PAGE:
IPFS Emerges as Tool to Distribute Container Images

Contributors to the InterPlanetary File System (IPFS) have come up with a more efficient way to distribute container images.

IPFS is a distributed file system that makes use of a global namespace to connect all computing devices. The fundamental difference between IPFS and other distributed file systems is a decentralized system of operators who hold a portion of the overall data, which serves to create a highly resilient system for storing and sharing files. Any operator on the network can serve a file by its content address, and IT teams can find and request content from any node using a distributed hash table (DHT).

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Molly Mackinlay, project lead for IPFS and a senior product manager for Protocol Labs, which provides protocols, systems and tools to improve how the internet works, says the IPFS community in collaboration with Netflix has been looking into a way to distribute containers across a large-scale, multi-region environment more efficiently than relying on application programming interface (API) calls to, for example, DockerHub.

As part of that effort, contributors to the IPFS community have been focusing on Bitswap, the mechanism IPFS uses to transfer pieces of a file between two or more peers. The contributors added a new way to fetch blocks to the Bitswap protocol that cut transfer time in half for benchmarked use cases around container distribution. In the previous version of Bitswap, it took on average 9.08 seconds to pull a 300 MiB image to 32 leeching peers. The optimized branch brought this down to 3.16 seconds—20% faster than DockerHub (3.93 seconds).

The issue at Netflix that IPFS researchers are trying to address revolves around Titus, the container management platform Netflix created to distribute millions of container images around the world using the Amazon Web Services (AWS) cloud platform. When DevOps teams push a release image to production, the image needs to be replicated to Docker Registries in other regions. Otherwise, deployments will experience slow transfer speeds and higher cross-region data costs. In effect, the goal is to leverage IPFS as a content delivery network (CDN) for container images.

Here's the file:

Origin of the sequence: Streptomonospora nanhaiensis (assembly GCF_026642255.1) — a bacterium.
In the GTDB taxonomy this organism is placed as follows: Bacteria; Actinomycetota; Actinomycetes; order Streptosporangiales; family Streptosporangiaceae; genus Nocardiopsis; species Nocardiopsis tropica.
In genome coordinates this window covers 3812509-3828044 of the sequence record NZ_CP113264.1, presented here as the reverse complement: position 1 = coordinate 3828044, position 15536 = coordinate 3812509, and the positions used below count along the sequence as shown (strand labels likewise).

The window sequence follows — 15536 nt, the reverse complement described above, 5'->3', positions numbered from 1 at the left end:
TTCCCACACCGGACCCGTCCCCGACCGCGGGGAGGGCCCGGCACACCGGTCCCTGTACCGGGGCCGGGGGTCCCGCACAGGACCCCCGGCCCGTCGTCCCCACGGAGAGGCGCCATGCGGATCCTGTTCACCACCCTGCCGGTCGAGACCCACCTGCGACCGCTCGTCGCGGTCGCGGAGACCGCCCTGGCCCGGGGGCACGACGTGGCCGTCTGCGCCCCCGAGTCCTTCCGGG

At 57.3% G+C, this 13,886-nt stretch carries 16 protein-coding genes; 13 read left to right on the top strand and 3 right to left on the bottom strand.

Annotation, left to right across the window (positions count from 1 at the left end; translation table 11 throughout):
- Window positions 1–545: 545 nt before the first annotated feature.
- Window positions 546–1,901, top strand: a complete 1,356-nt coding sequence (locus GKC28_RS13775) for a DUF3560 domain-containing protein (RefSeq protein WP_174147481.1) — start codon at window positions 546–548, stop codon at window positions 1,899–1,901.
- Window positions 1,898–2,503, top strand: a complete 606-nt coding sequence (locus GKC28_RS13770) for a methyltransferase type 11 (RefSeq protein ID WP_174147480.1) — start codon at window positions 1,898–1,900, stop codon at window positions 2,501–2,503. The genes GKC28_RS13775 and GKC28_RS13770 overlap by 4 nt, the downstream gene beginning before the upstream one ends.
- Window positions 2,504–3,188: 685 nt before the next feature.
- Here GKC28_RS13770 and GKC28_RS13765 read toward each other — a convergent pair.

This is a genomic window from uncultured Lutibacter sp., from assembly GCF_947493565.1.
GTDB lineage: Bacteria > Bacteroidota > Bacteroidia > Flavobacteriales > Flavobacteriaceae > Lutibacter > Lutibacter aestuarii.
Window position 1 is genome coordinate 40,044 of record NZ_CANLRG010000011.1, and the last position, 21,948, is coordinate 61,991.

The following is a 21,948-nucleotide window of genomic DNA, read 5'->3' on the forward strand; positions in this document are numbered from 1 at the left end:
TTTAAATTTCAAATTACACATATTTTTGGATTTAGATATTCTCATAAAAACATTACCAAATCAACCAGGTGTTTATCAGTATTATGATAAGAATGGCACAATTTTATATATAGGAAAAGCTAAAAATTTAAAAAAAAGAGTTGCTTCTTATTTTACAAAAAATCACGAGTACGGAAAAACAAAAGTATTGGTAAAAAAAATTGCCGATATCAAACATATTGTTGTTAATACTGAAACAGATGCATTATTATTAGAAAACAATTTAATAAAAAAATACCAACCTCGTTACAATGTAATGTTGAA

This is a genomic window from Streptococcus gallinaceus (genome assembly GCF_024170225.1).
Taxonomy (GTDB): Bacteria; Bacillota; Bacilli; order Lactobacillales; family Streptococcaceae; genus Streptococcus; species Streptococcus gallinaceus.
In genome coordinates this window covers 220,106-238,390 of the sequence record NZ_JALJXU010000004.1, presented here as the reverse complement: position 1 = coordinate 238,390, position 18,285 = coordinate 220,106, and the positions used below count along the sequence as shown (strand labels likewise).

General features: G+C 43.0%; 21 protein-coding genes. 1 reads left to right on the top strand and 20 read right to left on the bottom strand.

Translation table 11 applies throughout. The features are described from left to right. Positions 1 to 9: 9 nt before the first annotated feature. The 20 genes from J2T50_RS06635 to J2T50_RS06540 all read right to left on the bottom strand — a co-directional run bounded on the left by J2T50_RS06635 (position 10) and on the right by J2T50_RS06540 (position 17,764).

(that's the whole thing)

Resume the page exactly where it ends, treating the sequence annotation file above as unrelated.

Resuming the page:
Mackinlay says these new capabilities are scheduled to be made available when the next updates to Bitswap are merged into the next release of IPFS.

Beyond large webscale companies such as Netflix, it’s not clear how many traditional enterprise IT organizations could benefit from employing IPFS to distribute containers. However, as more applications span global cloud computing environments the number is surely growing.

In the meantime, the number of container images in IT environments continues to explode, which means container management issues are starting to raise their head. In theory, platforms such as DockerHub and orchestration engines such as Kubernetes are meant to address those issues. However, it’s also clear there is still plenty of room for additional innovation when it comes to container images.

The challenge many IT organizations soon will face is determining precisely what their container management strategy will be as the number of options and alternatives continue to expand.

Mike Vizard

Mike Vizard is a seasoned IT journalist with over 25 years of experience. He also contributed to IT Business Edge, Channel Insider, Baseline and a variety of other IT titles. Previously, Vizard was the editorial director for Ziff-Davis Enterprise as well as Editor-in-Chief for CRN and InfoWorld.

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